Immigration Court Backlog Jumps While Case Processing Slows
(08 Jun 2018) The Immigration Court's backlog keeps rising. As of the end of May 2018, the number of cases waiting decision reached an all-time high of 714,067. This compares with a court backlog of 542,411 cases at the end of January 2017 when President Trump assumed office. During his term the backlog has increased by almost a third (32%) with 171,656 more cases added.

The pace of court filings has not increased - indeed, case filings are running slightly behind that of last year at this time. What appears to be driving the burgeoning backlog is the lengthening time it now takes to schedule hearings and complete proceedings in the face of the court's over-crowded dockets.

For example, cases that ultimately result in a removal order are taking 28 percent longer to process than last year - up from 392 days to an average of 501 days - from the date of the Notice to Appear (NTA) to the date of the decision. And compared with the last full fiscal year of the Obama administration, cases resulting in removal take an average of 42 percent longer.

Decisions granting asylum or another type of relief now take over twice as long as removal decisions. Relief decisions this year on average took 1,064 days - up 17 percent - from last year.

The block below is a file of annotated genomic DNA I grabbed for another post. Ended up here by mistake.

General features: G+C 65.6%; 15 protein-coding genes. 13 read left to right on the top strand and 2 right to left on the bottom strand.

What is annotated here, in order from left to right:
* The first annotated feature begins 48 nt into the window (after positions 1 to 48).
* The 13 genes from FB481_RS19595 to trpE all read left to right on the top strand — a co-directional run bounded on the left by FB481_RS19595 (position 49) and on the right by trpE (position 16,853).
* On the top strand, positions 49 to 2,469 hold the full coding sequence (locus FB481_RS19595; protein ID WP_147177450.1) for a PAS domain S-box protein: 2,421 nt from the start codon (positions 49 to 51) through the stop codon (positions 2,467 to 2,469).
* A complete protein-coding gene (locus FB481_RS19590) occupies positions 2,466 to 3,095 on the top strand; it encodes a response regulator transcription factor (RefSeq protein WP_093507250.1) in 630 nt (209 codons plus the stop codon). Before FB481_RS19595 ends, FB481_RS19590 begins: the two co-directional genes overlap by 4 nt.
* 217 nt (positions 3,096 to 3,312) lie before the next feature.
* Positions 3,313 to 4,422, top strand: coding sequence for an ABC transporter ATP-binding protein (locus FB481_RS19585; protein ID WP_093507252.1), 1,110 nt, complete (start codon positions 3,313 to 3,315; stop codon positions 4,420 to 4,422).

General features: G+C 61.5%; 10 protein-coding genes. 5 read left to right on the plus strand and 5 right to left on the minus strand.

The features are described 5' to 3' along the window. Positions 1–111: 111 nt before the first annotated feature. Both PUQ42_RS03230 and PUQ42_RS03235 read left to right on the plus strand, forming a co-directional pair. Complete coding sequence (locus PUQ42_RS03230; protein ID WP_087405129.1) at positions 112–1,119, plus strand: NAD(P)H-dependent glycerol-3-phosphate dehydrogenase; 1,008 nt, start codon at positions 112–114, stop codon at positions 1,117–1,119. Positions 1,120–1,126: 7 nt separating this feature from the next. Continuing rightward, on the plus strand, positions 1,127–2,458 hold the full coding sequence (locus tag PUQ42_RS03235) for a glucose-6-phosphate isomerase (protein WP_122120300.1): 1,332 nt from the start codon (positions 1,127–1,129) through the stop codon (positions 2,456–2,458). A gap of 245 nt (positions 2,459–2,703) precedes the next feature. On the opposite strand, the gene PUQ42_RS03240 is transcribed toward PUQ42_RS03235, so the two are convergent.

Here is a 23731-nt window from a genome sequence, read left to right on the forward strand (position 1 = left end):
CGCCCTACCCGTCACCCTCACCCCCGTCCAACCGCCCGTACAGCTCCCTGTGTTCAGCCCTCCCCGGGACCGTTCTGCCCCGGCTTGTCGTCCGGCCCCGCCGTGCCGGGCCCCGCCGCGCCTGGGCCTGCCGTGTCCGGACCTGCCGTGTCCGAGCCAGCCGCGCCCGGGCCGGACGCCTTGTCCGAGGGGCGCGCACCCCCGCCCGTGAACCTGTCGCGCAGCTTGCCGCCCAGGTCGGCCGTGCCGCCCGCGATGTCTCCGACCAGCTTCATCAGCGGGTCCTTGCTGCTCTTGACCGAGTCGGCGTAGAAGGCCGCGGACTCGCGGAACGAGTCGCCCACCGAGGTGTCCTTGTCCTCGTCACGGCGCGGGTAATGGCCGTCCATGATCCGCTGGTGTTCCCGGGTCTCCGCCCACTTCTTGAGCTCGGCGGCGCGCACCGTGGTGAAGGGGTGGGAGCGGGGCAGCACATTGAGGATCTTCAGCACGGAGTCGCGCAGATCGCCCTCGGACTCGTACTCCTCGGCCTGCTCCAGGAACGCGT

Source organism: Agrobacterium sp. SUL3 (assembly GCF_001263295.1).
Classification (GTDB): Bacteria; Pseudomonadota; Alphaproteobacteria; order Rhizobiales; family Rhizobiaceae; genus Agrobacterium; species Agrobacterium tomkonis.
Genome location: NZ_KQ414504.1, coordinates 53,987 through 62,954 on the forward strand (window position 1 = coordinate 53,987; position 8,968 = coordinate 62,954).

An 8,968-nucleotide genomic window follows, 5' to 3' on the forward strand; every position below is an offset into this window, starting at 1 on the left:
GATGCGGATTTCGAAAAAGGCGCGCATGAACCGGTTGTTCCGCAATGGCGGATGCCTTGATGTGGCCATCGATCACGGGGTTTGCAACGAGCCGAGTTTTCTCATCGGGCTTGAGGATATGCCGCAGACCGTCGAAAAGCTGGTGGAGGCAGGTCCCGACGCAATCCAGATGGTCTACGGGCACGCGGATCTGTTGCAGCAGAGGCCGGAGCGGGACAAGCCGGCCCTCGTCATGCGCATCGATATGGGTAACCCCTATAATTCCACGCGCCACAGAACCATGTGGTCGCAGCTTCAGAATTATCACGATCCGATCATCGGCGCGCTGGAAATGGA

Wait times in Houston, San Antonio, Chicago, Imperial (California), Denver, and Arlington (Virginia) now average over 1,400 days before an immigrant is even scheduled for a hearing on his or her case. At many hearing locations hearings are currently being scheduled beyond 2021 before an available slot on the docket is found.

To read the full report, including how long at each court hearing location current cases are waiting before their hearing is scheduled, go to:

In addition, many of TRAC's free query tools - which track the court's overall backlog, new DHS filings, court dispositions and much more - have now been updated through May 2018. For an index to the full list of TRAC's immigration tools go to:

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